FIGS. 8 and 9 show a second alternate concept. In this embodiment there are three slots 166A–166C formed in bearing 130B. Slots 166A–166C do not extend the full length of the bearing and do not extend through first and second cylindrical ribs 144 and 146. However, slots 146A-146C do extend the full depth of the bearing. These full depth slots 166A–166C increase the flexure of the bearing within its elastic limits.

The unique bearing as illustrated and described herein has these advantages: 1) longitudinal slit 156 (which is optional) allows the bearings to circumferential contract and expand throughout its entire length in response to temperature changes such as in response to changes in the external diameter of a boring bar; 2) the reduced external diameter of the center rib 142 (which is optional) allows the center portion of the bearing to flex in response to increased boring bar temperatures; 3) circumferential channels 138 and 140 in the external surface of the bearing reduce stiffness of the bearing; 4) circumferential channels 138 and 140 allow a central radial spring effect (within elastic limits) to allow the bearing to compensate for temperature changes of a boring bar that it rotatably supports; 5) the center rib 142 is relatively narrow in length compared to the overall length of the bearing to permit radial expansion of the central portion of the bearing to accommodate the increase in external diameter of a boring bar in response to temperature changes; and 6) the width and thickness of the center rib 142 in conjunction with the thickness and length of the webs 139 and 141 defines the spring rate of the bearing.

While the invention has been described with a certain degree of particularity, it is manifest that many changes may be made in the details of construction of the invention. It is understood that the invention is not limited to the specific embodiment set forth herein but is limited only by the scope of the claim or claims attached, including the full range of equivalency thereof.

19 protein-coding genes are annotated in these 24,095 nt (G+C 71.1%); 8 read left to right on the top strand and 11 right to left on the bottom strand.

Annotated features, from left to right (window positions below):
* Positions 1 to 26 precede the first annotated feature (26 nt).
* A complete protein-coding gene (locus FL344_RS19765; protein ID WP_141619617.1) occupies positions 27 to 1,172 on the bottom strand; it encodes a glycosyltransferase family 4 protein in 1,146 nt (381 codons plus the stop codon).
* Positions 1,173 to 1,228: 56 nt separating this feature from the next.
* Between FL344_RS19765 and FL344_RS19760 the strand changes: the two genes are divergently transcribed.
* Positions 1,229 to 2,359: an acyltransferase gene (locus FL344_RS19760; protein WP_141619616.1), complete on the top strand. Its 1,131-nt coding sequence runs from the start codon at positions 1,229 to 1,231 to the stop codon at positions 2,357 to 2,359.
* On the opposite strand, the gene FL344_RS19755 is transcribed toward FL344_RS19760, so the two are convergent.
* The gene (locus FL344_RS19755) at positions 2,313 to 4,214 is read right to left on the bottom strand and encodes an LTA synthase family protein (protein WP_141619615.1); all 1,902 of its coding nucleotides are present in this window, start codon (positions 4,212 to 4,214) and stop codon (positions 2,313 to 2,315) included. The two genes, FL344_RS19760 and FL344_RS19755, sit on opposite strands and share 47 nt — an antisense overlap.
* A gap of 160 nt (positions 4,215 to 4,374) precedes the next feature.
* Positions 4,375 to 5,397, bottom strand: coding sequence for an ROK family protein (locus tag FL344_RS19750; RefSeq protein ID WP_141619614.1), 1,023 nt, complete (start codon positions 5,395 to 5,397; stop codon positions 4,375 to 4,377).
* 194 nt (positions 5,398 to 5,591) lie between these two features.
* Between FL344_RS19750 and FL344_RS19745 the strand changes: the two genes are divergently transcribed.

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Referenced by
Citing PatentFiling datePublication dateApplicantTitle
US7665747 *Aug 17, 2007Feb 23, 2010Gm Global Technology Operations, Inc.Steering gear assembly having rack bushing
US8418583 *Mar 30, 2009Apr 16, 2013Oiles CorporationBush bearing and rack-and-pinion type steering apparatus for automobile using the same
US8568114 *Apr 2, 2008Oct 29, 2013Nippon Pillar Packing Co., Ltd.Reciprocating pump
US20100119392 *Apr 2, 2008May 13, 2010Nippon Pillar Packaing Co., Ltd.Reciprocating pump
US20110016997 *Mar 30, 2009Jan 27, 2011Eiji OkiBush bearing and rack-and-pinion type steering apparatus for automobile using the same
US20110311170 *Jun 17, 2010Dec 22, 2011Bendix Spicer Foundation Brake LlcSnap-In Center Seal Bushing
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Classifications
U.S. Classification384/276, 384/295, 384/905, 384/215
International ClassificationF16C33/04, F16C27/02, F16C17/02, F16C17/22
Cooperative ClassificationY10S384/905, F16C17/22, F16C27/02, F16C33/04
European ClassificationF16C33/04, F16C17/22, F16C27/02
Legal Events
DateCodeEventDescription
Jul 29, 2014FPExpired due to failure to pay maintenance fee
Effective date: 20140606
Jun 6, 2014LAPSLapse for failure to pay maintenance fees
Jan 17, 2014REMIMaintenance fee reminder mailed
Nov 18, 2009FPAYFee payment
Year of fee payment: 4
Feb 5, 2004ASAssignment
Owner name: TDW DELAWARE, INC., DELAWARE
Free format text: ASSIGNMENT OF ASSIGNORS INTEREST;ASSIGNOR:PUCKETT, GREGORY L.;REEL/FRAME:014968/0374
Effective date: 20040127